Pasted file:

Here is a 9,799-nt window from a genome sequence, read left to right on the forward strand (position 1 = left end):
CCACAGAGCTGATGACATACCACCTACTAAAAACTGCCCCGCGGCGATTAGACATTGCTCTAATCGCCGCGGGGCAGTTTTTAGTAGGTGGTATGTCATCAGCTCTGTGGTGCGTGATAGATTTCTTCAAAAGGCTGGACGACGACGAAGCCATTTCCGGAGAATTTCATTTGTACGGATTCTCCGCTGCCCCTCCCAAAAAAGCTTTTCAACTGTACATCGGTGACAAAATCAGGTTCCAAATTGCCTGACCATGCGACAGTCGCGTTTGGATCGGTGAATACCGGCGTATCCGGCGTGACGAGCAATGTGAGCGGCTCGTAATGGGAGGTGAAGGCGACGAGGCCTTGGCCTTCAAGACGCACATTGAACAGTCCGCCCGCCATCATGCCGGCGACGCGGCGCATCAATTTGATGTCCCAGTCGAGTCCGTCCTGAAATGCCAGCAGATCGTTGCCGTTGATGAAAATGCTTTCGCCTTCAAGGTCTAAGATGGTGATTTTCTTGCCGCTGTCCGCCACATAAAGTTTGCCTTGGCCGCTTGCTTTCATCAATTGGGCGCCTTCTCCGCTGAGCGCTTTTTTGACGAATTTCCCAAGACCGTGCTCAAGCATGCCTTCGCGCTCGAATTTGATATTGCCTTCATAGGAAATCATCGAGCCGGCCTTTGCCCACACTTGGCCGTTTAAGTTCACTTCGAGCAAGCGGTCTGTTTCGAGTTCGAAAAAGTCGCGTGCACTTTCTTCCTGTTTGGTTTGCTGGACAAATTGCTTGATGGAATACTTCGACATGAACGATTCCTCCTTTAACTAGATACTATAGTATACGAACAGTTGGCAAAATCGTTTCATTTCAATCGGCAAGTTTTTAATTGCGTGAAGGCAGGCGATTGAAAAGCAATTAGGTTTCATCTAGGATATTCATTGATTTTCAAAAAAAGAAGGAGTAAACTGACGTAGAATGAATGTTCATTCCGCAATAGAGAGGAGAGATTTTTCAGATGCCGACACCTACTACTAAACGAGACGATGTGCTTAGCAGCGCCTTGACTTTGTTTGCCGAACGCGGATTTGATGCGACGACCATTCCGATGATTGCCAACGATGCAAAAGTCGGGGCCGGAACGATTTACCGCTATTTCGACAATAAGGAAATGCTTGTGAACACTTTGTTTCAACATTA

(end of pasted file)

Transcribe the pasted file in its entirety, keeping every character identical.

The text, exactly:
Here is a 9,799-nt window from a genome sequence, read left to right on the forward strand (position 1 = left end):
CCACAGAGCTGATGACATACCACCTACTAAAAACTGCCCCGCGGCGATTAGACATTGCTCTAATCGCCGCGGGGCAGTTTTTAGTAGGTGGTATGTCATCAGCTCTGTGGTGCGTGATAGATTTCTTCAAAAGGCTGGACGACGACGAAGCCATTTCCGGAGAATTTCATTTGTACGGATTCTCCGCTGCCCCTCCCAAAAAAGCTTTTCAACTGTACATCGGTGACAAAATCAGGTTCCAAATTGCCTGACCATGCGACAGTCGCGTTTGGATCGGTGAATACCGGCGTATCCGGCGTGACGAGCAATGTGAGCGGCTCGTAATGGGAGGTGAAGGCGACGAGGCCTTGGCCTTCAAGACGCACATTGAACAGTCCGCCCGCCATCATGCCGGCGACGCGGCGCATCAATTTGATGTCCCAGTCGAGTCCGTCCTGAAATGCCAGCAGATCGTTGCCGTTGATGAAAATGCTTTCGCCTTCAAGGTCTAAGATGGTGATTTTCTTGCCGCTGTCCGCCACATAAAGTTTGCCTTGGCCGCTTGCTTTCATCAATTGGGCGCCTTCTCCGCTGAGCGCTTTTTTGACGAATTTCCCAAGACCGTGCTCAAGCATGCCTTCGCGCTCGAATTTGATATTGCCTTCATAGGAAATCATCGAGCCGGCCTTTGCCCACACTTGGCCGTTTAAGTTCACTTCGAGCAAGCGGTCTGTTTCGAGTTCGAAAAAGTCGCGTGCACTTTCTTCCTGTTTGGTTTGCTGGACAAATTGCTTGATGGAATACTTCGACATGAACGATTCCTCCTTTAACTAGATACTATAGTATACGAACAGTTGGCAAAATCGTTTCATTTCAATCGGCAAGTTTTTAATTGCGTGAAGGCAGGCGATTGAAAAGCAATTAGGTTTCATCTAGGATATTCATTGATTTTCAAAAAAAGAAGGAGTAAACTGACGTAGAATGAATGTTCATTCCGCAATAGAGAGGAGAGATTTTTCAGATGCCGACACCTACTACTAAACGAGACGATGTGCTTAGCAGCGCCTTGACTTTGTTTGCCGAACGCGGATTTGATGCGACGACCATTCCGATGATTGCCAACGATGCAAAAGTCGGGGCCGGAACGATTTACCGCTATTTCGACAATAAGGAAATGCTTGTGAACACTTTGTTTCAACATTA